December 2003: Taiwan bans imports of US beef following the first case of bovine spongiform encephalopathy, also known as mad cow disease, in the US.
April 2005: Taiwan resumes imports of boneless US beef from cattle under 30 months old.
June 2005:Taiwan blocks US beef again following a second reported case of mad cow disease in the US.
October 2009: Taiwan signs an agreement with the US and opens the door to bone-in beef, ground beef and other products from cattle under 30 months old. The move stirs protests from the public and the legislature.
December 2009: The legislature revises a food act and bans the import of certain beef products from countries with documented mad cow disease cases over the past decade. This effectively halts imports of ground beef and internal organs from the US. Washington accuses Taiwan of violating the protocol and says the partial ban will affect arms sales and talks on a Trade and Investment Framework Agreement (TIFA) between the two sides.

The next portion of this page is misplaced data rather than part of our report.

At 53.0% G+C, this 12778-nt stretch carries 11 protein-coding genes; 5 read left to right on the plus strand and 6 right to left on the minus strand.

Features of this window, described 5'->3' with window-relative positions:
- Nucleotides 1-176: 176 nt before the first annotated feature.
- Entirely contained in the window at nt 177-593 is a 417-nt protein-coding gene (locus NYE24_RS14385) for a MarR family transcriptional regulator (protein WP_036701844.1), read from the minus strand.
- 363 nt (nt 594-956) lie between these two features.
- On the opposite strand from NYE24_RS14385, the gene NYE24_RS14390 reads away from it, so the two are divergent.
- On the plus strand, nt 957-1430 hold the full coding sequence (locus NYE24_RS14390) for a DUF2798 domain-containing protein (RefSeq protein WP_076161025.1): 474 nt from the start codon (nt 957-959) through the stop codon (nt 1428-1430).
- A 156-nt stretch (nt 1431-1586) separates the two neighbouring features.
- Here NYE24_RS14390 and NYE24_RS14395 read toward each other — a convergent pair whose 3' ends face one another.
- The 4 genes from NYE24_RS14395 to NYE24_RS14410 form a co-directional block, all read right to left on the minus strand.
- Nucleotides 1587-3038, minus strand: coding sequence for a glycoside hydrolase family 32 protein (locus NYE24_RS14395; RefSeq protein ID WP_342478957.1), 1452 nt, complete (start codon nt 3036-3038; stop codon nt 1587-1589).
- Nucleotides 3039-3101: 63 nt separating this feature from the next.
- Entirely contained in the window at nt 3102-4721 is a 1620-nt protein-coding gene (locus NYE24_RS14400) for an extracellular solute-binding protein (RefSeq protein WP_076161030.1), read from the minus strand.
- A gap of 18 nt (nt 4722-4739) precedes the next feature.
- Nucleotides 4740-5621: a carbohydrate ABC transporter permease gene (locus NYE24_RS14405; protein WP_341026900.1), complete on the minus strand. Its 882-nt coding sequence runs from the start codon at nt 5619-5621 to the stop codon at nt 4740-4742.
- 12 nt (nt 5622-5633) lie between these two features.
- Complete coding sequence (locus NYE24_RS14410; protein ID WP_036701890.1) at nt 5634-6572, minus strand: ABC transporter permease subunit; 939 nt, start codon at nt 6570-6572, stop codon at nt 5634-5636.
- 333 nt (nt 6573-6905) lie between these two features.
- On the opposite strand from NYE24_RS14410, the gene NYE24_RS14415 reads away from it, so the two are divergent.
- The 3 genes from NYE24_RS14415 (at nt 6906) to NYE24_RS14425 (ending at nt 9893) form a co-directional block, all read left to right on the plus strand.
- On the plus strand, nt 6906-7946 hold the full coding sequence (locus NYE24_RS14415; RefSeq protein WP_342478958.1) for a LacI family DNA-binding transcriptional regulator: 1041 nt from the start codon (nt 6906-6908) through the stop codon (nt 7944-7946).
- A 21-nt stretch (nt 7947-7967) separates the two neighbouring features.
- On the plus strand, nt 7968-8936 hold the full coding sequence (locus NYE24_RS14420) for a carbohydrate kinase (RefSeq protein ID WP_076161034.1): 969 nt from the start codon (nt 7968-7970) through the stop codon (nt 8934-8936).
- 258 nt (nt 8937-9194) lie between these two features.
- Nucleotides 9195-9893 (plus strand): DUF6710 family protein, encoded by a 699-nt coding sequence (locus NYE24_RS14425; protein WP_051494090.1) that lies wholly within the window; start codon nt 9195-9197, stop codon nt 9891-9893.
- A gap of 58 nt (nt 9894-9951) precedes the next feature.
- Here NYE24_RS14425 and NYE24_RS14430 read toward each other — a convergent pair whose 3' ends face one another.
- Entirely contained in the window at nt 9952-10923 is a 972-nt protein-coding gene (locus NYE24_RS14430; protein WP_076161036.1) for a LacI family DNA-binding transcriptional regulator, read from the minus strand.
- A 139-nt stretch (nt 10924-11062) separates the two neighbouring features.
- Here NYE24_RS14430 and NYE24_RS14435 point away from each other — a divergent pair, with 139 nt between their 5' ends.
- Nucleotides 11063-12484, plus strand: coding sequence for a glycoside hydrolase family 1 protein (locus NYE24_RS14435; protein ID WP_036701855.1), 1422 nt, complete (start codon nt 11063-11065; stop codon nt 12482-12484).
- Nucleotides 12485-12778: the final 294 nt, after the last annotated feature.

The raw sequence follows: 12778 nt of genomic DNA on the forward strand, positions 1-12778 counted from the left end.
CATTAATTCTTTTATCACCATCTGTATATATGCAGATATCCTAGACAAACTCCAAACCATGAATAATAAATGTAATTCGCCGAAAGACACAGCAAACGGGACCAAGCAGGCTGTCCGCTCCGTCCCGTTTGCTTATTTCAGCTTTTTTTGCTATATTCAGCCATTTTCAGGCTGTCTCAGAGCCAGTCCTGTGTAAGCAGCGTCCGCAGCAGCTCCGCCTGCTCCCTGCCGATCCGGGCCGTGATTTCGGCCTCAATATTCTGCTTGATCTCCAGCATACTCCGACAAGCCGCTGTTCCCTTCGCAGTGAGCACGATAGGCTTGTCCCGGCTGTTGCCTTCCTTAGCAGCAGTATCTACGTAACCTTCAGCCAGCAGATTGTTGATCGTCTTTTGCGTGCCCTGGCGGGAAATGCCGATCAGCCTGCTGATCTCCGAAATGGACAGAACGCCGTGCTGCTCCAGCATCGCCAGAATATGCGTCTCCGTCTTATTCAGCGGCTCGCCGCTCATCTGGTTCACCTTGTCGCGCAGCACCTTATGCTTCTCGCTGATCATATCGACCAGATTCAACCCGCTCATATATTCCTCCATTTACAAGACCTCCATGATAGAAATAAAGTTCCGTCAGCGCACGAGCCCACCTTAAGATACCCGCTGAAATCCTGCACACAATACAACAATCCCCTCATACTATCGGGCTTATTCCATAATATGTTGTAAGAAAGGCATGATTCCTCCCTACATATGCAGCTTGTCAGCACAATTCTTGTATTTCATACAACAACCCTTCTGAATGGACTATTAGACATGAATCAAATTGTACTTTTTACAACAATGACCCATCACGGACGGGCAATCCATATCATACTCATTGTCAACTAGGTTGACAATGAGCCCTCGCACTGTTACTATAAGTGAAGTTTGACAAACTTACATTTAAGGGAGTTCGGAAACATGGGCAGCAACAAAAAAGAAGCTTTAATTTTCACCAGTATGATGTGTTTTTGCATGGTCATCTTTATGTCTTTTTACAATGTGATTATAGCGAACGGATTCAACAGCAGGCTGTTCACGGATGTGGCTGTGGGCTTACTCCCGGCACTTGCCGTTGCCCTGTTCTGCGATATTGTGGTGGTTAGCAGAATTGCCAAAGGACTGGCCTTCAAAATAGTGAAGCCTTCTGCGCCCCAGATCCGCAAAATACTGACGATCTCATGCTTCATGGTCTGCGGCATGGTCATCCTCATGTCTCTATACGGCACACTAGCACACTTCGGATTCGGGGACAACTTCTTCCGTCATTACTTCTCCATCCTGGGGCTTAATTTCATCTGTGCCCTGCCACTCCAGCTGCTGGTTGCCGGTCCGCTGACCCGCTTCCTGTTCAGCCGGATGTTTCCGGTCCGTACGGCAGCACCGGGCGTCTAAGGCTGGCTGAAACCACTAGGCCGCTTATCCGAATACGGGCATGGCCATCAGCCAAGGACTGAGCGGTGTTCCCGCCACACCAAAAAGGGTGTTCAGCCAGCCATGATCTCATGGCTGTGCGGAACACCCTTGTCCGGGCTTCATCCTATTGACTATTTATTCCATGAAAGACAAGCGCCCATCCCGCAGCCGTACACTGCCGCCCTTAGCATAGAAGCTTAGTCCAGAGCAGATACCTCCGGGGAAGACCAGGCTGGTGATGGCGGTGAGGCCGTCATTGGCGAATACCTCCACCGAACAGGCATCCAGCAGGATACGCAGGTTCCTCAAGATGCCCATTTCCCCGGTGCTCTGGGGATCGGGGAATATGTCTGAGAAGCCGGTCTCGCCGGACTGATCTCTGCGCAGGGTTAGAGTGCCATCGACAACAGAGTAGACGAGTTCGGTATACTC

August 2010: A campaign for a referendum on the government’s decision to import bone-in beef from the US fails.
January 2011: US beef products containing residues of ractopamine, a leanness-enhancing drug banned in Taiwan, are pulled from shelves, upsetting the US. Talks on the TIFA, which were scheduled to resume after a three-year hiatus, come to a halt.
July 2011: Taiwan maintains its ban on ractopamine. The US expresses disappointment.
February 2012: American Institute in Taiwan Chairman Raymond Burghardt presses Taiwan on the US beef issue when meeting with President Ma Ying-jeou. Ma promises fresh measures after the new Cabinet takes office.